Shorted dishwasher thermostat?
Posted 24 July 2005 - 07:45 PM
Powering back up got a fat spark on left side of the pan and tripped the breaker again. Pulled wires from thermostat and powered up again, and was able cancel cycle and drain machine.
Before I order a new theremostat, is there anything else that could be the problem instead? How hard is it to remove without pulling the unit?
And was it the door seal leaking? Sometimes got a small puddle and sometimes didn't. Never could see where the water was coming from.
Posted 24 July 2005 - 08:01 PM
Google says that's also a Whirlpool dishwasher ... does one OEM the other?
Posted 25 July 2005 - 08:52 AM
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Posted 25 July 2005 - 09:15 AM
... The Samurai Law states, "all leaks are visable" Remove the toe panel, get you a flashlight, run the unit, and it will reveal itself.
Even leaks in the past? Problem is that I can't run the unit with the thermostat/heater element connected because it trips the breaker, and I don't think it'll run past the heat cycle with the thermostat disconnected.
Are thermostat leaks common?
Posted 26 July 2005 - 05:54 PM
Are thermostat leaks common?[/quote]
OK, 5/8 open end wrench gets the thermostat out without having to disconnect and remove the washer. It's got three posts, one of which has a copper cap nut that extends into the basin, and had the white, black, and green leads, and a second post had red and orange leads, and tyhe third post has no connectors. There's lots of mineral buildup around the base of all the posts, and the red electrode has a nice fat arc burn with some molten metal globs obscuring the end of a number stamped in the base of that post: 1NT02F-053. The post with the copper capnut says Malasia and ... L78-25 9131 ... which trails off under some mineral buildup.
I've got a meter handy -- what should I see for resistance across the various leads and across the thermostat terminals? The white-black contacts are closed, and the red-orange contacts are open with respect to each other and ground. The red-orange and black-white leads are open-circuit with respect to each other and to ground. The heater element measure 9.0 and 9.2 ohms single end to double end, and 18.3 ohms across the double-lead end, so I assume the one-lead end is a center-tap.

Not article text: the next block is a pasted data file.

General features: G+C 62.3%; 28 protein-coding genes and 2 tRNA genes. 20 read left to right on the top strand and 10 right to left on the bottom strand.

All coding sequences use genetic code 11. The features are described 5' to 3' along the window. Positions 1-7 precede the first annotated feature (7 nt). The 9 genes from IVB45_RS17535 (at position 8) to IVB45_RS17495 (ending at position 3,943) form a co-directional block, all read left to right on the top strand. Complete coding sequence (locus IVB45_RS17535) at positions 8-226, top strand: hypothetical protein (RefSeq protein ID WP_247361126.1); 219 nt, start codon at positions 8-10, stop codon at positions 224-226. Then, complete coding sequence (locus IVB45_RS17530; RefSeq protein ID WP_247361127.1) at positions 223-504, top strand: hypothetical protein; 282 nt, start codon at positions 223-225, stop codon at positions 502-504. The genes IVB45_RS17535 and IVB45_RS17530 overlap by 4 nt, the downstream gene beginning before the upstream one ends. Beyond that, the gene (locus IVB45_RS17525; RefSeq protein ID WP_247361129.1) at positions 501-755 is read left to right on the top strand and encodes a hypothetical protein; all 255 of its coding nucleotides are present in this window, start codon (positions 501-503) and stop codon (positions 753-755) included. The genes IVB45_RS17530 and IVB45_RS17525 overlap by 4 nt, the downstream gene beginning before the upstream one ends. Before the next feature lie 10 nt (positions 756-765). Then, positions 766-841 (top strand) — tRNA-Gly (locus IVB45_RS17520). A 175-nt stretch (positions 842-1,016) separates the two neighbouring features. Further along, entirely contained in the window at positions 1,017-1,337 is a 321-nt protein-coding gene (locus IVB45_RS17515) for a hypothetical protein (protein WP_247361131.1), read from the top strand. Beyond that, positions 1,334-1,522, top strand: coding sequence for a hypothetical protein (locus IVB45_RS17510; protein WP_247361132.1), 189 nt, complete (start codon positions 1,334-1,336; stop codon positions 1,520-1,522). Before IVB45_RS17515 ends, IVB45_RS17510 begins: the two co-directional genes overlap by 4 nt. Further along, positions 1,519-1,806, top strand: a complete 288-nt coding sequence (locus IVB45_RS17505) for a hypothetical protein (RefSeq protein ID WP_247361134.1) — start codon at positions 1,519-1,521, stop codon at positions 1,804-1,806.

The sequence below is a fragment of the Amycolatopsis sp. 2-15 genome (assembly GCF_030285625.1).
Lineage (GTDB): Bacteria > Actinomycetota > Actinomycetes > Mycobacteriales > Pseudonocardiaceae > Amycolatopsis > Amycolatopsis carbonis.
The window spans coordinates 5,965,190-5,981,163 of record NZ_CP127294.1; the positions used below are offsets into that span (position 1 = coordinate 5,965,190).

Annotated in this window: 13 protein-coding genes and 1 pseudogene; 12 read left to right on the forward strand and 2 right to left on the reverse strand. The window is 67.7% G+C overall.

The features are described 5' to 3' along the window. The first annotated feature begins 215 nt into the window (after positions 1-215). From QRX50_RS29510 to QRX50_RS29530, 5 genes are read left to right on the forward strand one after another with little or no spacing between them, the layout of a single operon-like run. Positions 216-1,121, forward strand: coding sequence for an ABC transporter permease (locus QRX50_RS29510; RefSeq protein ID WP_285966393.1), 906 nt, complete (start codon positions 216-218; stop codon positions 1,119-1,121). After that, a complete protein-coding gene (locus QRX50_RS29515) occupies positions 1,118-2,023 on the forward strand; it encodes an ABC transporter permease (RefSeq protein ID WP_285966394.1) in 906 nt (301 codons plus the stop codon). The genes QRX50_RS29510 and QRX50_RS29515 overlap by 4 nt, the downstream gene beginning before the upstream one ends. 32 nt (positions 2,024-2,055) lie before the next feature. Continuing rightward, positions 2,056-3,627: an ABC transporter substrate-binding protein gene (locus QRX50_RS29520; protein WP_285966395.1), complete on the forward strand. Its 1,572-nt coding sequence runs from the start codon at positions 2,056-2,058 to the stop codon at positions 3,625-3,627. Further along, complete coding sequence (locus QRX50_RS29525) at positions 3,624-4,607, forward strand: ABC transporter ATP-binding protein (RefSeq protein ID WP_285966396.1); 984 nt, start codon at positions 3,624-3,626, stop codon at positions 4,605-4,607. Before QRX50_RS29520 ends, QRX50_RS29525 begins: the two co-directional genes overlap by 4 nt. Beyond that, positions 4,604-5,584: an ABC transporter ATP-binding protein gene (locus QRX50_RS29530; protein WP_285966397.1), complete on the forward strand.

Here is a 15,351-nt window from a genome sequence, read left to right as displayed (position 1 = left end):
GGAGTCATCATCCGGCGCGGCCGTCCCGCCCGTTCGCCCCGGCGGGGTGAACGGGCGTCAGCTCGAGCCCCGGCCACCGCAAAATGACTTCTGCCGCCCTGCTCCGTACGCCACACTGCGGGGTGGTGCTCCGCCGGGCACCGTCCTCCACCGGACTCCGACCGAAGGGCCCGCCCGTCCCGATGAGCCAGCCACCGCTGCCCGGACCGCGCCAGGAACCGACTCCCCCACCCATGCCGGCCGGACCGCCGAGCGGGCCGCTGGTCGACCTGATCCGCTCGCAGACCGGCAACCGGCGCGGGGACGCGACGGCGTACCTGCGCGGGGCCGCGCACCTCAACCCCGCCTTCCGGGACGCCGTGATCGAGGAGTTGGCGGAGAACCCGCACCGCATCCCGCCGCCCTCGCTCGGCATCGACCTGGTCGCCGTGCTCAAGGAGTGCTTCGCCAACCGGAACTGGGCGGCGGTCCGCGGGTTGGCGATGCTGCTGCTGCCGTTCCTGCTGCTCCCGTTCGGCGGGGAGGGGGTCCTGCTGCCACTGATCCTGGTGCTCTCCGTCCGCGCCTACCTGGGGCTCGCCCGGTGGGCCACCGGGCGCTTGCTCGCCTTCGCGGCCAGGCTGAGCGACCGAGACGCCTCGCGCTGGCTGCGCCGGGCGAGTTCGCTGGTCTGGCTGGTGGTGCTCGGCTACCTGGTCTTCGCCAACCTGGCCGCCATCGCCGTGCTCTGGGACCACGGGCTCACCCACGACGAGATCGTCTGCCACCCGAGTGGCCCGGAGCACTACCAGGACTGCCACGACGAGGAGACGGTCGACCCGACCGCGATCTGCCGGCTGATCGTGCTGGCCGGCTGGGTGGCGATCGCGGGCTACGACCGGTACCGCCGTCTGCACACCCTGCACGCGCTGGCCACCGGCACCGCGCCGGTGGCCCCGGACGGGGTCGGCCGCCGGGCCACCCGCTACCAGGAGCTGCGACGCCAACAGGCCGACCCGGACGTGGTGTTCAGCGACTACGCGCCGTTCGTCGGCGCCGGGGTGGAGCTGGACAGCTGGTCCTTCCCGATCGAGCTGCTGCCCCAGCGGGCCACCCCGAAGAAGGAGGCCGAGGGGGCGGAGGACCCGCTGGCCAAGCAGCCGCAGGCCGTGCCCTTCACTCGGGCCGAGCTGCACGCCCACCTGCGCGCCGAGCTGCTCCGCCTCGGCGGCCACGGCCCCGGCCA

So here's the question: Did leaking and mineralization on the thermostat cause it to fail, or did a short elsewhere cause the arcing on the thermostat? In other words, if I order the $50 replacement theremostat and install it, with the new one fail because of some other fault?
Posted 27 July 2005 - 01:47 PM
Posted 27 July 2005 - 06:44 PM
... To prove you are worthy of further illumination ... post photographs of your handiwork...
Not by way of proof, but so that others might be illuminated ... I was able to find illumination for my camera:
Posted 29 July 2005 - 07:06 AM
Posted 02 August 2005 - 09:22 AM
Whirlpool makes Whirlpool, KitchenAid, ...
Whirlpool bought out Hobart and the KitchenAid brand, but Whirlpool doesn't seem too interested in supporting pre-Whirlpool KitchenAid washers. All of the onlineline parts sources I've tried list the part (4163588 thermostat) as no longer available or not in stock. The one site that Google found searching on the KUDS220T3 model number actually took my order and sent email confirmation of credit card approval, but then the web order status showed as canceled with no further email notification or answer to my query. A call to the service number got me the parts warehouse that serviced that order site, and the clerk there said out-of-stock, and quoted 2-3 weeks without knowing the part number.
So unless I can adapt a more modern part, or find a warehouse that hasn't been picked clean by online buyers, it looks like I'm screwed.
If I have to replace the dishwasher, I'm inclined to get a GE because I can get an employee purchase deal from them and I had success getting a gas range by that route. Any GE models to avoid?
Posted 03 August 2005 - 03:04 PM
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